Hit & Run

Oakland Gets Sued For Law Requiring That Landlords Pay Tenants Up to $12,000 Just to End a Lease

Lyndsey and Sharon Ballinger's lawsuit claims that Oakland's Uniform Relocation Ordinance is unconstitutional.


Pacific Legal Foundation

Should you have to pay thousands of dollars before you're allowed to move back into your own home?

That's the question raised by a new lawsuit filed against the City of Oakland, California, where a local regulation requires landlords to pay as much $12,000 to tenants if they wish to reoccupy their property. The plaintiffs are Lyndsey and Sharon Ballinger, an active duty military couple who rented out their three-bedroom Oakland home in September 2016 after Sharon was stationed in the D.C. area.

In January of this year, while the Ballingers were out east, the Oakland City Council passed its Uniform Relocation Ordinance, part of which requires that landlords looking to end a rental agreement for the purposes of reoccupying their home pay their tenants a set relocation fee.

The fee is largely determined by the size of the rental property. Renters vacating a studio or single-bedroom unit are entitled to a $6,875 relocation fee. The cost is $8,462 for a two-bed unit, $10,445 for a three-bed or larger unit. Tenants who are low-income, are elderly, or have children are entitled to an additional $2,500.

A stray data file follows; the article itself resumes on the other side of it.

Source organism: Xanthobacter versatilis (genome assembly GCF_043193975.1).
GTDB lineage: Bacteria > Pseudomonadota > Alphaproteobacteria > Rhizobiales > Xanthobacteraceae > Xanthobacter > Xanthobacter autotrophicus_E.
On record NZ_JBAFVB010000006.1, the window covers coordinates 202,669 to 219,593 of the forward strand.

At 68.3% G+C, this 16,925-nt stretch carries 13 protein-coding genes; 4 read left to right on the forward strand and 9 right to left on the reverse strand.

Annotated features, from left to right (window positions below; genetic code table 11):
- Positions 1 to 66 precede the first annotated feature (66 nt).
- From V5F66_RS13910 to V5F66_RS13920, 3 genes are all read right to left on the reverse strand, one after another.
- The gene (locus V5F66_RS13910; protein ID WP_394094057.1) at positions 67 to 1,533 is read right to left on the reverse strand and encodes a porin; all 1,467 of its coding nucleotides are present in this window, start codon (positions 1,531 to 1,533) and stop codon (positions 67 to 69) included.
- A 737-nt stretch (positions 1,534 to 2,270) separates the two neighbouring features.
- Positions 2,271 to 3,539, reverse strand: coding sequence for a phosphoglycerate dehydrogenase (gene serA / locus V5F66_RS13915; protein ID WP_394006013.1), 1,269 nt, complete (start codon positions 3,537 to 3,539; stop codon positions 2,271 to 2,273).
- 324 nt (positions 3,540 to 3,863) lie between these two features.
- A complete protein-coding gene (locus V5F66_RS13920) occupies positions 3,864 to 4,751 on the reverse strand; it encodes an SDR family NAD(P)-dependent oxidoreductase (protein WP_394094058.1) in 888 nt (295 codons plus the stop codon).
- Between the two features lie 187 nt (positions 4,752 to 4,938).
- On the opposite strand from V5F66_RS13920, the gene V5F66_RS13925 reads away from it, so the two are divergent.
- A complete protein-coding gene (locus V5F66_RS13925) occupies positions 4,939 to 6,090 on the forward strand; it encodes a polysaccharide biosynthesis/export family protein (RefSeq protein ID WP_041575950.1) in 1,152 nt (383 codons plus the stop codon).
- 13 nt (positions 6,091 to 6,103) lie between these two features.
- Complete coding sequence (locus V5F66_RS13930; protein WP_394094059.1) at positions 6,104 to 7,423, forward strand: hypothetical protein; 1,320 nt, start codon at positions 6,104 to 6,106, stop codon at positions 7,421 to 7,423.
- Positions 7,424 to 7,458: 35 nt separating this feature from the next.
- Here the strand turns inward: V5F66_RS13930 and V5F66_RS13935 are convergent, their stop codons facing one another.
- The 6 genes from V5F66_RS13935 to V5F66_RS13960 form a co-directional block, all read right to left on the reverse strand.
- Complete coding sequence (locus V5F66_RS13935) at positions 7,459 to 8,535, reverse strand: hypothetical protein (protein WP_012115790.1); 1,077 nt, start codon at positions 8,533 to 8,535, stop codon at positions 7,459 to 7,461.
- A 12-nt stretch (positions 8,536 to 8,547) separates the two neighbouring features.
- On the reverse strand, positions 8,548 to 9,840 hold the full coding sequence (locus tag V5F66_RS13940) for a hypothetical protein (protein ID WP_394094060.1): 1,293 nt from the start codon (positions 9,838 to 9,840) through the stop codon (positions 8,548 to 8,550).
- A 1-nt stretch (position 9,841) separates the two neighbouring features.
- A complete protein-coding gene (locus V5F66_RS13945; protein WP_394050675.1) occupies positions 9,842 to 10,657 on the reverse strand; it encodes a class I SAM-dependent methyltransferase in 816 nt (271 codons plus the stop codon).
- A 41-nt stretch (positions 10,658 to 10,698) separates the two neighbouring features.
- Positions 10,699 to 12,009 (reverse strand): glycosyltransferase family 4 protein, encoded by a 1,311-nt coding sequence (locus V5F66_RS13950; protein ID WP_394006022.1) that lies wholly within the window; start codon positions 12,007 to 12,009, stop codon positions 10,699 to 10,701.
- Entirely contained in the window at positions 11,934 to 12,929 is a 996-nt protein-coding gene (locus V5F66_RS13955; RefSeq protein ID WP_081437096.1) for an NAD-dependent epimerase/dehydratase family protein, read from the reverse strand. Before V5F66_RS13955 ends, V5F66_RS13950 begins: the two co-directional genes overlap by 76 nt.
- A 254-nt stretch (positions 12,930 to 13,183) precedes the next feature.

Renters are entitled to two thirds of the above fees after living in a unit for a year, and they're entitled to the whole amount if they've rented a property for more than two years.

Despite renting out their home well over a year before the city passed its ordinance, the Ballingers were forced to pay their tenants $6,582 before they were allowed to end the lease—which at the time was being renewed on a month-to-month basis.

The intention of the Oakland rental ordinance—giving renters a break in the midst of a severe housing shortage—is noble, says Meriem Hubbard of the Pacific Legal Foundation, a public interest law firm representing the Ballingers. The problem, she says, is that it unfairly shifts the burden for addressing this shortage onto property owners who played no role in creating it.